Without exception, population growth in rich countries has slowed to a crawl. Average fertility rates in Europe and North America, for example, have fallen to 1.5 to 3 births per woman. By contrast, average fertility rates in the world's poorest countries--say, Somalia, Yemen, and Uganda--are vastly higher, reaching more than seven births per woman. Must countries produce fewer children if they want to accumulate more wealth?
All available historical and contemporary evidence suggests that they must. Rich countries' transition from subsistence economies to sustained growth and prosperity was conditioned on a profound demographic shift--occurring in the 19 th century in Western Europe and throughout the 20 th century in East Asia--in which fertility rates fell dramatically. The last two decades have witnessed similarly sharp fertility declines in poor countries that are now showing solid signs of economic progress.
In Egypt, for example, fertility rates declined from 4.8 to 2.9 children per woman in the last 15 years. During the last decade, Egypt's average annual per capita income grew by 2.6%. During the same period, Tunisia's rate of population growth fell by more than 50%, to a European level of slightly more than two children per woman, while per capita income grew at an impressive annual rate of 3%. Botswana's incredible annual per capita income growth of approximately 13% in the last decade was accompanied by a decrease from nearly six children per woman to less than four.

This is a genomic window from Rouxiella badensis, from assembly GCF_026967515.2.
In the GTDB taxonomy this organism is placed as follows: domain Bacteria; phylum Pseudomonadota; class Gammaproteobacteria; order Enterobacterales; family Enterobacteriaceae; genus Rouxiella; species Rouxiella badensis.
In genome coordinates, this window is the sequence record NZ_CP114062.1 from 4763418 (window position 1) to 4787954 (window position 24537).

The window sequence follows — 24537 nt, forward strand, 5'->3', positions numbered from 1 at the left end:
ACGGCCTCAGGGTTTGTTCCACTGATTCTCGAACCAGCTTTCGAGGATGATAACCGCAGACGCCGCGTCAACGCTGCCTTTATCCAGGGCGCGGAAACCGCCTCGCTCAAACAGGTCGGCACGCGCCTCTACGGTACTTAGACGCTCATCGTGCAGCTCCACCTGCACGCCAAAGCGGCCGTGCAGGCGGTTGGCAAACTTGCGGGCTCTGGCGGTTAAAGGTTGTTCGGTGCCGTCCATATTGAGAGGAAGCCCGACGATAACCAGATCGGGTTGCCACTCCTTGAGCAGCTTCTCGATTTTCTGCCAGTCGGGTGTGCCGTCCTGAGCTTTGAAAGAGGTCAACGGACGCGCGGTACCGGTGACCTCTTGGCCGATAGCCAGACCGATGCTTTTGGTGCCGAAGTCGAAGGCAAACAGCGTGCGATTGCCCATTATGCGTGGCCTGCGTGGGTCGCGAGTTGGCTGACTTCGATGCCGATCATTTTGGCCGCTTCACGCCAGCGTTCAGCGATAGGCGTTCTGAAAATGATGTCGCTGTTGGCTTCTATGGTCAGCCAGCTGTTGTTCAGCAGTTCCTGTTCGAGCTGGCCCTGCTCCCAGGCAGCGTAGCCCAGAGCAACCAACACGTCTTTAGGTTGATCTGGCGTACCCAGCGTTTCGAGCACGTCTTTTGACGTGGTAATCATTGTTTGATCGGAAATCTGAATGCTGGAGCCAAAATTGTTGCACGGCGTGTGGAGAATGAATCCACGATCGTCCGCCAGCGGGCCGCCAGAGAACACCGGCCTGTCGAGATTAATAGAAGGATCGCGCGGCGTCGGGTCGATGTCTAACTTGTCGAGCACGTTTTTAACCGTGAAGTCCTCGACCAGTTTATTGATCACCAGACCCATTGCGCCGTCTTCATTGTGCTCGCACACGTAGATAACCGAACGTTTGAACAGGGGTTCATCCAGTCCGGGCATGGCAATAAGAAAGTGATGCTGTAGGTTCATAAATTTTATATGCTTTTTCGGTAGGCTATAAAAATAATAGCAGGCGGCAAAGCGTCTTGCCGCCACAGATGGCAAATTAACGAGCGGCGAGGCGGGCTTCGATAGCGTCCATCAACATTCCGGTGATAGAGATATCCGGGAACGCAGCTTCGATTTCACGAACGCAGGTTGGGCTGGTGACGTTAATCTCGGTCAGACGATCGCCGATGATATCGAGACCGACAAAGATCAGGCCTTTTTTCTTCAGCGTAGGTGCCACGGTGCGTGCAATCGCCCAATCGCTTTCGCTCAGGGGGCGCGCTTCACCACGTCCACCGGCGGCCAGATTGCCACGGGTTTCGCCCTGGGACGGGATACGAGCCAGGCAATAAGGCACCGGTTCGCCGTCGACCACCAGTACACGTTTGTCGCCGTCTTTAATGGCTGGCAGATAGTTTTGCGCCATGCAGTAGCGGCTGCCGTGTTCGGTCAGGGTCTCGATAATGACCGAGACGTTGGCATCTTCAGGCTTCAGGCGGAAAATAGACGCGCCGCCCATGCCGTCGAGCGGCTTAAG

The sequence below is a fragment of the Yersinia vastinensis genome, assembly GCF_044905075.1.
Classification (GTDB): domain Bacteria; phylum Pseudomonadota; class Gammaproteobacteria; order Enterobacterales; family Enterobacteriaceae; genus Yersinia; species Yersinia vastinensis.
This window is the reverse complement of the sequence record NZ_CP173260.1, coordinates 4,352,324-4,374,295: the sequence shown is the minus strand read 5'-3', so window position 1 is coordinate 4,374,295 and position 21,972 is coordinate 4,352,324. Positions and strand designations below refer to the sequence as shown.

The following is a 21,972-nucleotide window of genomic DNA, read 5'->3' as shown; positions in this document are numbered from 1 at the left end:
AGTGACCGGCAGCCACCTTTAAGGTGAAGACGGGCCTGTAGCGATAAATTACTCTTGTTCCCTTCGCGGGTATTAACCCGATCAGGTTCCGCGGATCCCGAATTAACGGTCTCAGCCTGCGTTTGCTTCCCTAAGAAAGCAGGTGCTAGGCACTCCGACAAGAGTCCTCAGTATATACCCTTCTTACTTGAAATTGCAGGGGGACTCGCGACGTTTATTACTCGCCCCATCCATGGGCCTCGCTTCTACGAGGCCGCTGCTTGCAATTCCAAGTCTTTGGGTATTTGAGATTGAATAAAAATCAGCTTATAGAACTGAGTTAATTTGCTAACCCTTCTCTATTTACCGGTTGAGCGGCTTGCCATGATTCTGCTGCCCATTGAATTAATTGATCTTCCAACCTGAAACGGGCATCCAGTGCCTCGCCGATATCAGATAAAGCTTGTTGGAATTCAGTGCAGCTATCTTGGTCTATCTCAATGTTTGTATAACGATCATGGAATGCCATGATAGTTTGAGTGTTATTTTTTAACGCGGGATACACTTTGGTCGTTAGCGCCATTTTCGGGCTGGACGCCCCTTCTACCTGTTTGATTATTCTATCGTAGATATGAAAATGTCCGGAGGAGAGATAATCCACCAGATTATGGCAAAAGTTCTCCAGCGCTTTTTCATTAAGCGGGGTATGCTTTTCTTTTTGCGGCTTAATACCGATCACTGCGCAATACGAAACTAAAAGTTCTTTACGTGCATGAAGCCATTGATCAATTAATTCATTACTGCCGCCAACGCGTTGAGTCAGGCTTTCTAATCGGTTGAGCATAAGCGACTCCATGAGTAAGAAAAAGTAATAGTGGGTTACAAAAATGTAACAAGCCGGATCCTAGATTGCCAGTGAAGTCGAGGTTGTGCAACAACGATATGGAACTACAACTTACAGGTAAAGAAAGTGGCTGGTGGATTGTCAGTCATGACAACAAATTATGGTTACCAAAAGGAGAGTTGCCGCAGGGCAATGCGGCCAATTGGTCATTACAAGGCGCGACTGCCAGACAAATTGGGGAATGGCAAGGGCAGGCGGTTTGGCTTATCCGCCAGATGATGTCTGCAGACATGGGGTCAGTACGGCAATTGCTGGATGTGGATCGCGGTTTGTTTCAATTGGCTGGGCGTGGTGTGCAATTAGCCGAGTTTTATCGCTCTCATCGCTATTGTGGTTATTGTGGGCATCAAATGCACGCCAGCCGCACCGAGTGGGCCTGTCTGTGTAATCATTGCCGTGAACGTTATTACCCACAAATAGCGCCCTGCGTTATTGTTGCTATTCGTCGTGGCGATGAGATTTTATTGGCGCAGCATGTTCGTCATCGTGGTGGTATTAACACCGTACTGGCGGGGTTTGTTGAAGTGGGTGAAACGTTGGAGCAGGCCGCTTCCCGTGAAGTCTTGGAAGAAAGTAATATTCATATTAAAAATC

Why is rapid population growth bad for a country's standard of living? The math is simple: more people means that (on average) everyone gets less. A growing population dilutes not only the accumulation of physical capital, but also human capital. The quality of children in poor households goes down as their quantity goes up, because poor families with many children are unable to invest enough in the education of each child to ensure that future adults benefit from a key determinant of economic success.